On 6 April 2023, MAS updated its Guidelines on Licensing, Registration and Conduct of Business for Fund Management Companies, expanding on fit and proper, competency, compliance, and risk management for fund management companies.


MAS Updates Fund Management Company Guidelines

April 18, 2023

On 6 April 2023, the Monetary Authority of Singapore (MAS) issued updated Guidelines on Licensing, Registration and Conduct of Business for Fund Management Companies [SFA 04-G05] (FMC Guidelines).  The FMC Guidelines set out the minimum requirements for the licensing or registration of fund management companies (FMCs)and the conduct of their business.

This article briefly discusses the key changes in the latest version of the FMC Guidelines.

Due Diligence Checks on Representatives and Employees

FMCs have always been required to ensure that they and each of their shareholders, directors, representative and employees meet the fit and proper criteria set out in MAS’s Guidelines on Fit and Proper Criteria [FSG-G01].  The updated FMC Guidelines now specifically require FMCs to carry out adequate pre-employment due diligence checks on their representatives and employees, including performing reference checks with previous employers and verifying investment strategy track records, where applicable.

Competency Requirements for FMC’s CEO, Senior Management and Directors

FMCs have also always been required to ensure that their CEO, directors and relevant professionals have sufficient experience which is relevant to their fund management activities.  The updated FMC Guidelines expand on this requirement further by specifying that the CEO, senior management and directors with oversight of an FMC’s investment activities must collectively have relevant experience to invest in, and manage the risks associated with, its intended asset classes, markets and investment strategies.

Compliance Arrangements

Under the FMC Guidelines, an FMC’s in-house compliance officer must have relevant experience and be familiar with the rules and regulations applicable to the FMC.  The updated FMC Guidelines now also require in-house compliance officers to undergo regular and appropriate training on such rules and regulations.

Risk Management Measures and Oversight

In addition to developing a risk management framework to identify, address and monitor risks associated with customer assets under its management, an FMC is now required to show that it has implemented measures to manage such risks.  The measures must be appropriate to the nature and size of the FMC’s operations and the assets it manages.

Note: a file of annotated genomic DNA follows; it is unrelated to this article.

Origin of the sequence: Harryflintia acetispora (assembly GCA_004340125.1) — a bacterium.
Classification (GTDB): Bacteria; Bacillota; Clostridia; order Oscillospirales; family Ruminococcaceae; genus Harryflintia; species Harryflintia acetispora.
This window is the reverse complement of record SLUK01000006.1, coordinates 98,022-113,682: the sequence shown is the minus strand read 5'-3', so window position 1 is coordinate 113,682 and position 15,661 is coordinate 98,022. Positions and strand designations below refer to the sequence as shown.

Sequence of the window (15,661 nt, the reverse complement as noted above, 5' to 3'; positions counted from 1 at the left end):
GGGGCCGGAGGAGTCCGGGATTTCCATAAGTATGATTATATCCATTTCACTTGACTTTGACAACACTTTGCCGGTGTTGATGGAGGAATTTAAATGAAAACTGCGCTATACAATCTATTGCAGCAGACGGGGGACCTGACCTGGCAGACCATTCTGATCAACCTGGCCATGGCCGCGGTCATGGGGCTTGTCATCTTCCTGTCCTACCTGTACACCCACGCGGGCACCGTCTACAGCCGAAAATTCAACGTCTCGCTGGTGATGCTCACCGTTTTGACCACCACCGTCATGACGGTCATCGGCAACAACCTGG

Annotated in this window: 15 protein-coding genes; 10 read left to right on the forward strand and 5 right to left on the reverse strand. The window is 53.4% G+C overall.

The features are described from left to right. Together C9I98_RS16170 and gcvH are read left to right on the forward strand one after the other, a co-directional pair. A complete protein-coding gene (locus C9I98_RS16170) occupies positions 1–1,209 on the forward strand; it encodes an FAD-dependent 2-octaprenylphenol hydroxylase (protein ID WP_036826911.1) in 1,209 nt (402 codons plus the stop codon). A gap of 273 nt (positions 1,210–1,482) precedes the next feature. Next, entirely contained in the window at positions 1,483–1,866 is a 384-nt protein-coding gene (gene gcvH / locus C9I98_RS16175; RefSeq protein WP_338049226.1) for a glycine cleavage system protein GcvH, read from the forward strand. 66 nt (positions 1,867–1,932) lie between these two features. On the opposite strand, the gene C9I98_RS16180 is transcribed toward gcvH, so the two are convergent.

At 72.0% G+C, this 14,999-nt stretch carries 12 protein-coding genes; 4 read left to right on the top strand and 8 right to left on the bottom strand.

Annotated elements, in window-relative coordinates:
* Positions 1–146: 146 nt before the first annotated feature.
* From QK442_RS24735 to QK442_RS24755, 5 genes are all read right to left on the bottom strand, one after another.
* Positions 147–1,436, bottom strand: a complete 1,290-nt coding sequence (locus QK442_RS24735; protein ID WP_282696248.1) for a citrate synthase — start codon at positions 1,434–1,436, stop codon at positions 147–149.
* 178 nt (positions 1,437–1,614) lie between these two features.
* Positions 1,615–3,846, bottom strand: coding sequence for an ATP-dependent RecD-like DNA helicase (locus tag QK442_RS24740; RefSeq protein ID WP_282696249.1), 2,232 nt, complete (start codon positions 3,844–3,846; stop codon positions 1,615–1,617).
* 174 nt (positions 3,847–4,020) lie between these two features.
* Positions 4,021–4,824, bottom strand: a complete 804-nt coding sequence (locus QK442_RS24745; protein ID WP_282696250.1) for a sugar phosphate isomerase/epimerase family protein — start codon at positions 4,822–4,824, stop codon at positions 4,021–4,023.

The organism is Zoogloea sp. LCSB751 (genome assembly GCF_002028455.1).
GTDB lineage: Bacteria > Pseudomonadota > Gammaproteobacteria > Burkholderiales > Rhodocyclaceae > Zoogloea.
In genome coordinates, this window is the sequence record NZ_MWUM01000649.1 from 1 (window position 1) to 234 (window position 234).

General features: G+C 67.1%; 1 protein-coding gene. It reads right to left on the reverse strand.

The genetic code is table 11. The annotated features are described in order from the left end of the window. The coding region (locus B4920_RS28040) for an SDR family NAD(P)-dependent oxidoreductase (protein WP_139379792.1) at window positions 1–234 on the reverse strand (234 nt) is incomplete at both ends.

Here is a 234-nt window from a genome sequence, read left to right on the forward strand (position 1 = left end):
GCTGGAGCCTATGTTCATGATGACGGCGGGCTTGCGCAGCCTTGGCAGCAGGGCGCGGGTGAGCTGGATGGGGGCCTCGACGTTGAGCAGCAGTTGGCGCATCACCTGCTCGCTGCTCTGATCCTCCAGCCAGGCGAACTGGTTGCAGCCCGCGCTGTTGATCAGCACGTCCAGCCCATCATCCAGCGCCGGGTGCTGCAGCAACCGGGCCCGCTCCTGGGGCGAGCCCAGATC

The updated FMC Guidelines now also provide that the CEO, directors and senior management are ultimately responsible for oversight of the FMC’s risk management framework and that there should be clear lines of escalation to keep the management informed of risk exposures in a continual and timely manner.

Cessation of Business

Previously, the FMC Guidelines only set out the requirements for terminating a fund.  The updated FMC Guidelines introduce requirements for an FMC’s cessation of business, including:

  • developing communications plans to give ample notice to customers, business partners and other stakeholders;
  • ensuring that all obligations to customers have been discharged and all customer assets are returned; and
  • ensuring that the FMC’s funds and managed accounts are either transferred to another FMC, with an orderly transition that enables customers to redeem their investments, or liquidated and all underlying assets are returned.

Complaints Handling

The updated FMC Guidelines also introduce complaints handling requirements, whereby FMCs must:

  • develop policies and procedures to promptly and efficiently handle customer complaints;
  • identify senior management members responsible for handling customer complaints; and
  • record the complaints escalation and review process and communicate them to FMC employees.

Ongoing Oversight of FMC Representatives

Finally, the updated FMC Guidelines now require an FMC to establish an appropriate governance mechanism to effectively monitor the activities of persons who act on its behalf, including its CEO, directors, representatives and employees (collectively, FMC Representatives).  The governance mechanism should include:

  • documented systems and controls to show oversight over, and management of any conflict of interest involving, FMC Representatives; and
  • a disciplinary action framework to hold FMC Representatives accountable for their conduct.

Key Takeaway

MAS updated the FMC Guidelines to introduce new requirements relating to due diligence and supervision of FMC representatives, specific competency criteria for CEOs / directors / senior management, in-house compliance officer training, risk management measures and oversight, cessation of business processes and complaints handling procedures.  

For More Information

OrionW regularly advises clients on financial services regulatory and licensing matters.  For more information about compliance with Singapore laws and regulations, or if you have questions about this article, please contact us at info@orionw.com.

Disclaimer: This article is for general information only and does not constitute legal advice.


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